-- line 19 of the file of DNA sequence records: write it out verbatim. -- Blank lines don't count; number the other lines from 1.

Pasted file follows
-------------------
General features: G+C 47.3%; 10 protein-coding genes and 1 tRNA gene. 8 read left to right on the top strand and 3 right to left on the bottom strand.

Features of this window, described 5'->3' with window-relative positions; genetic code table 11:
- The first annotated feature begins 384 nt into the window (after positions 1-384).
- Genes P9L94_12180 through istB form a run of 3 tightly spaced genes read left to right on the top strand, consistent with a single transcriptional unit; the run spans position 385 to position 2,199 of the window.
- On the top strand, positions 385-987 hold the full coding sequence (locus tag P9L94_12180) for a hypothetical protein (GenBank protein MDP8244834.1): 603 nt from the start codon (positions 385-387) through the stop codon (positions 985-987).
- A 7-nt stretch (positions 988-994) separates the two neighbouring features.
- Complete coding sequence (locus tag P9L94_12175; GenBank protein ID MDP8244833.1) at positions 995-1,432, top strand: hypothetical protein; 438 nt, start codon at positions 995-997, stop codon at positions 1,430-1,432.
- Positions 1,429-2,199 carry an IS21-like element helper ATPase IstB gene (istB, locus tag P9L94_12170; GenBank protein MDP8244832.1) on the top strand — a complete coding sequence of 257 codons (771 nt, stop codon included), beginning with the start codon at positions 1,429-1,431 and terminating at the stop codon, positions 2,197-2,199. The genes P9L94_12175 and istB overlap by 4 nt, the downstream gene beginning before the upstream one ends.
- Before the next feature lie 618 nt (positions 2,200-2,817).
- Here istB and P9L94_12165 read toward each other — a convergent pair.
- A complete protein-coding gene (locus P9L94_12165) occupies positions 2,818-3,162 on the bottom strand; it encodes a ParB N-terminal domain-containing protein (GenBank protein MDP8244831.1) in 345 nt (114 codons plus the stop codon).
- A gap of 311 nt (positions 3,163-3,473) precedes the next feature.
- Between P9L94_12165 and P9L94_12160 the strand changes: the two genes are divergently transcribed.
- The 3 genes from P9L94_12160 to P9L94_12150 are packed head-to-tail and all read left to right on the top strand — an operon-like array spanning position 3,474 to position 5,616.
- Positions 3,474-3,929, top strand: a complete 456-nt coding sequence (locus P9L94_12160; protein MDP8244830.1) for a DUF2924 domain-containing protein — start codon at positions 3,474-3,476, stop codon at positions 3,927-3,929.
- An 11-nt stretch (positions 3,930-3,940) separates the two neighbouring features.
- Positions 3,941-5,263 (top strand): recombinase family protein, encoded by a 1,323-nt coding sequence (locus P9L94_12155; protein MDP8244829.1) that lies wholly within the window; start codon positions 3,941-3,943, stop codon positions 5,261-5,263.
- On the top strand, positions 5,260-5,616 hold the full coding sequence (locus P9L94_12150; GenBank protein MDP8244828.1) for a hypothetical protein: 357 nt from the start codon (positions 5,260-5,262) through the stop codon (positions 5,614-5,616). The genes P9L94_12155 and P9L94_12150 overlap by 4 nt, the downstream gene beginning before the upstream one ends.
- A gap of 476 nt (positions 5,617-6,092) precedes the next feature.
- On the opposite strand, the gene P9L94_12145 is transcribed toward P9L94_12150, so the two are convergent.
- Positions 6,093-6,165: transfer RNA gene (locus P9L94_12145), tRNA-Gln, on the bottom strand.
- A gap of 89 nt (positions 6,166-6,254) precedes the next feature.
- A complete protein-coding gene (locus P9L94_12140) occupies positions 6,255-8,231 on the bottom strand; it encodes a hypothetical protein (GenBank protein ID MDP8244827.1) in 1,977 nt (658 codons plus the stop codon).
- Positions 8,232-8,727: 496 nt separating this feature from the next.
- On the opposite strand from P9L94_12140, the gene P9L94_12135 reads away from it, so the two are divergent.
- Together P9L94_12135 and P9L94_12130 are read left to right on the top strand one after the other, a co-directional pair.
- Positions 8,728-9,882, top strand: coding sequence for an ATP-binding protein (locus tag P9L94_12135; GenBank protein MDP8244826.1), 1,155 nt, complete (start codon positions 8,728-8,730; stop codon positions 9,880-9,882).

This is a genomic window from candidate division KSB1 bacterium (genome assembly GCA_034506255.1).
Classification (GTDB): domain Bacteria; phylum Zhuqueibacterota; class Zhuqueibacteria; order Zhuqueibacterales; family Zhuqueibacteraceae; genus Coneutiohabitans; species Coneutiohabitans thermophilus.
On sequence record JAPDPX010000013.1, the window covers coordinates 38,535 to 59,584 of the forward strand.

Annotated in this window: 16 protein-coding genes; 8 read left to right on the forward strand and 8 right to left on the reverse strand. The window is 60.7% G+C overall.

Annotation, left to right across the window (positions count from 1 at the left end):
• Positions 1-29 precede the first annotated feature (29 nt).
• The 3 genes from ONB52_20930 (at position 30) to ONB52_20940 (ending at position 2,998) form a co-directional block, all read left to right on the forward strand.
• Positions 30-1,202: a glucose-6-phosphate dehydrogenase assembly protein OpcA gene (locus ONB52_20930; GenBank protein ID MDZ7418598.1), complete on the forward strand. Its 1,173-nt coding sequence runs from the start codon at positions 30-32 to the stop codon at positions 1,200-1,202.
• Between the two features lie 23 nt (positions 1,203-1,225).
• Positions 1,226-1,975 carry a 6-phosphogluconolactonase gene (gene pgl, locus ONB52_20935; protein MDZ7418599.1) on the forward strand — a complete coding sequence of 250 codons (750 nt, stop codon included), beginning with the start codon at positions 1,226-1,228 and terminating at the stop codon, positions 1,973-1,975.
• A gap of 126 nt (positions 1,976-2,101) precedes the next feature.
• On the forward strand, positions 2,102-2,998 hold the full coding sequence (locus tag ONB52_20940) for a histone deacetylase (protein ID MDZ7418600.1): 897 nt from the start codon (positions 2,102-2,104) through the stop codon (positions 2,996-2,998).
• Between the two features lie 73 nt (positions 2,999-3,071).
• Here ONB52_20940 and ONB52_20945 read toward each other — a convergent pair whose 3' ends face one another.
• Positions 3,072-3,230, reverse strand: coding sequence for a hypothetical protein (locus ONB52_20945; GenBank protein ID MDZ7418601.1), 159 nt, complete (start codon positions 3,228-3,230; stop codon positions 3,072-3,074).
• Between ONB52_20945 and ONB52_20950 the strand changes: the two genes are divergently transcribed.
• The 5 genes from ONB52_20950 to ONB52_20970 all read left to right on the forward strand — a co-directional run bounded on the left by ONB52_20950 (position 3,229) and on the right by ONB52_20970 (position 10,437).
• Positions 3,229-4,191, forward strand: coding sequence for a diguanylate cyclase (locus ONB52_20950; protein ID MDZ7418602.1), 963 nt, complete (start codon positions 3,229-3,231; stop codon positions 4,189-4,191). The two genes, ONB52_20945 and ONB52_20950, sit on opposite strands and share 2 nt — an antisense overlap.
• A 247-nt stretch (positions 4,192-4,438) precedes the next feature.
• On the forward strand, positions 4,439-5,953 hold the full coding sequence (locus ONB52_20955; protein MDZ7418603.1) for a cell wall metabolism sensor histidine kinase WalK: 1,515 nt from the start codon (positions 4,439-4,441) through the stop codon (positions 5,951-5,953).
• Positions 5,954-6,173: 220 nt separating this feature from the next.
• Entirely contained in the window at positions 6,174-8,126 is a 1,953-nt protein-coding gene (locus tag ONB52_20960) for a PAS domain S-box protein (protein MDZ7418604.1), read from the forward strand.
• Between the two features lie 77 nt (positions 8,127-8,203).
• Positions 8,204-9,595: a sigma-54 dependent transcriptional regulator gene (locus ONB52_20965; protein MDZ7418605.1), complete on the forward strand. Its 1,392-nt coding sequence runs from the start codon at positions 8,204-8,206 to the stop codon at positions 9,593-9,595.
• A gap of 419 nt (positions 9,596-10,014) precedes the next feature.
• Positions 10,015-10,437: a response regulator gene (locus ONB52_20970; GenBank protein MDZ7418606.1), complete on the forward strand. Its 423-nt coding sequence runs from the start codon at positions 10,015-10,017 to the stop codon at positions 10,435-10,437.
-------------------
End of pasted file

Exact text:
- A gap of 476 nt (positions 5,617-6,092) precedes the next feature.